Just a few years back, the stock market was soaring, jobs (with signing bonuses) were plentiful and free market capitalism was riding a wave of popularity that hadn’t been seen since the Jazz Age. With innovation and 401(k) plans booming, sustained prosperity for all Americans seemed just within our reach.
Yet when the bubble burst and crooked CEOS replaced hot IPOS on the cover of most newspaper’s business sections, a palpable shift occurred. Face it— capitalism gets a bad rap these days. Executives are seen as greedy shysters that would do anything to make a buck. Companies are perceived as amoral exploiters of the poor and polluters of the environment. Neither, so suggests popular consensus, can be trusted.
And it’s that recent history that makes Education and Capitalism: How Overcoming Our Fear of Markets and Economics Can Improve America’s Schools such a bold and brazen book. In it, authors Herbert J. Walberg and Joseph L. Bast present a compelling and thoroughly-researched argument for introducing market-based reforms into public schools. The vast majority of children in the US attend public schools, and in a methodic and disciplined fashion, the authors make a comprehensive case why the free market can better educate more students at a lower cost.
The authors begin by describing the horrible condition of public education, which, make no mistake, is a complete mess nationwide. Although government schools maintain a monopoly on public funds, they’ve failed miserably by almost every conceivable benchmark. Less than half of students are proficient in reading, giving us the lowest literacy achievement rate among a survey of 18 developed countries. Our kids rank last in mathematics attainment and second to last in science. Only 75% will even graduate, a statistic that hasn’t budged since early 1970s.
Even more depressing, is that even as results have dropped, the size and cost of the government school bureaucracy has soared. Most people on the payroll, it turns out aren’t even teachers. In fact, our public schools boast the highest ratio of nonteaching personal to teachers in the developed world. In Michigan, notes Walberg and Bast, teachers comprise only 44.5% of the workforce, with most hires pushing papers far from the classroom.
And despite the notion that it’s simple money schools lack, the authors point out how “the United States is well ahead of nearly every other affluent nation in per-pupil spending, and spending has consistently increased faster than either inflation or personal income…”. Money is spent…but wasted, with decisions being made in a disorganized and unaccountable fashion. Long-range leadership is scarce, with school boards, teacher’s unions, politicians and parents all jockeying to protect their usually conflicting interests.
The solution is capitalism, the same incredible force of productive change that bought civilization out of the Dark Ages and propelled this country to the highest standard of living — for rich and poor alike, in all of human history. The authors’ thesis, built on the groundwork laid by University of Chicago’s Milton Friedman, is that just as the free market has created unparalleled innovation in medicine, agriculture and communication, so could it vastly improve education. The ability for parents to choose their schools…and schools to compete for their attendance, would raise standards and lower cost, just as it has in every other area of our lives.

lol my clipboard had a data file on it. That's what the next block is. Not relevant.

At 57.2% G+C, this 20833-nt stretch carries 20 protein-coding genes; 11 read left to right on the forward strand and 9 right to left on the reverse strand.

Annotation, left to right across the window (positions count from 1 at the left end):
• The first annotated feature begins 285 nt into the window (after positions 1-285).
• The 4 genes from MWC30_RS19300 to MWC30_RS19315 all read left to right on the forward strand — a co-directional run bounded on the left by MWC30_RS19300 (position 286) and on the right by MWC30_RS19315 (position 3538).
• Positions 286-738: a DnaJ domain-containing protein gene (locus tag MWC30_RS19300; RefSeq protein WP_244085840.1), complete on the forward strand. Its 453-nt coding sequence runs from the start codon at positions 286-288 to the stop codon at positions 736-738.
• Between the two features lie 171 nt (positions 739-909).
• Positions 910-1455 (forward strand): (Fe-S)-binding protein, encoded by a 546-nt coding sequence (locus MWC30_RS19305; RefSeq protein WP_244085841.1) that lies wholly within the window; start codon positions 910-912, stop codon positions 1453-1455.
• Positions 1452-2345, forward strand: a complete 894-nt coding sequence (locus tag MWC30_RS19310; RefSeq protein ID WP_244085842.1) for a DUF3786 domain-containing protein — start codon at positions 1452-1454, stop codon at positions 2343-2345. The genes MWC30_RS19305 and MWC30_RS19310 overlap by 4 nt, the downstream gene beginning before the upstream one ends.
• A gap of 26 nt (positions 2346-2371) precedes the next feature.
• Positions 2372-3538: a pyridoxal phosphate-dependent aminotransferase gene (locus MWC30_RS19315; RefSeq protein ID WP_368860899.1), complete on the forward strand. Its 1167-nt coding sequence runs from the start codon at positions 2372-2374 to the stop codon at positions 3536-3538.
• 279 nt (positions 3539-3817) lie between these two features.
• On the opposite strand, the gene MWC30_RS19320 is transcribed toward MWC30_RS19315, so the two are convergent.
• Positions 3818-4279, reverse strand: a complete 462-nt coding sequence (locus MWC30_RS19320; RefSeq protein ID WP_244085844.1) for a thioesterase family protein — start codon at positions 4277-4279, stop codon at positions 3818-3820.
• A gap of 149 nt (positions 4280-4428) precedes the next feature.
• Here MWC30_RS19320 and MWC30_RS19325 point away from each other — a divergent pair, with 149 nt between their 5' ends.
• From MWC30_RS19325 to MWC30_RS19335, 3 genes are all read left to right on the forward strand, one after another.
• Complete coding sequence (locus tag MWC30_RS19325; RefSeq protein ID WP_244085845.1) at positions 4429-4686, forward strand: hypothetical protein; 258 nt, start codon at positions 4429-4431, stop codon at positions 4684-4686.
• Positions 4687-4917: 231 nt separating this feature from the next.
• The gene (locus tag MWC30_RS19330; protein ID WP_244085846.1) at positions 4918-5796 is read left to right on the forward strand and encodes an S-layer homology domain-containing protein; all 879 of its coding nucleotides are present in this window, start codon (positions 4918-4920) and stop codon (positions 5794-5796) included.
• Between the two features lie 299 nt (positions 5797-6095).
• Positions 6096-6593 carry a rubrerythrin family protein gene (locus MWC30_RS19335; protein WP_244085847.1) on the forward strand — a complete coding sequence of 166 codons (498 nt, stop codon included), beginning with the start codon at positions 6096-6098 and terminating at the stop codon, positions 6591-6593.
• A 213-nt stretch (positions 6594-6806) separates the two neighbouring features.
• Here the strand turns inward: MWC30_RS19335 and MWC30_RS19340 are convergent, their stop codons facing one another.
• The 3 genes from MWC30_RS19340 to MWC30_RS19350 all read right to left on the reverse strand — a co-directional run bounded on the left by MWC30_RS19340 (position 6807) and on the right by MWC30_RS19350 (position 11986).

In order to trust capitalism to educate our students, one must first simply trust capitalism. To that end, the authors wisely spend a considerable chunk of the book debunking the misconceptions, misinformation and plain old ignorance that many people, including prominent educators and government officials, still harbor about the free market. Moreover, in the tradition of economist Ludwig von Mises and Philosopher Ayn Rand, they ground their arguments in moral as well as practical terms. Capitalism isn’t simply the most efficient social system ever devised, but the most just as well.
Naysayers suggest that, while capitalism can make everything from cars to computers higher quality and less expensive, education is special. Because it is imbued with important social meaning, there exists an “education exceptionalism” that prevents schools from being treated like more familiar commodities. It’s a claim Walberg and Bast unequivocally refute, pointing out how private Catholic schools are able to educate more students to a higher degree with lower costs, despite their need to focus on the bottom line.
The latter portion of the book is dedicated to examining how market-based reforms to education would actually be implemented, and in the authors words, “Doing it Right.” Although total privatization, charter schools, tuition tax credits and home schooling are all considered, school vouchers are presented as the best option for immediate change. Under a voucher system, education dollars are directed to parents, not government bureaucrats. The net result is competition, choice, better test scores and lower costs. Everybody, rich and poor alike, would benefit.
It’s no surprise that the biggest opponents to free-market capitalism are those currently entrenched in its large and unaccountable bosom. Yet the intellectuals, teacher’s unions and politicians who will decry Education and Capitalism are exactly those who should read it. It’s their fear and ignorance about free markets that have kept the schools in decline for far too long.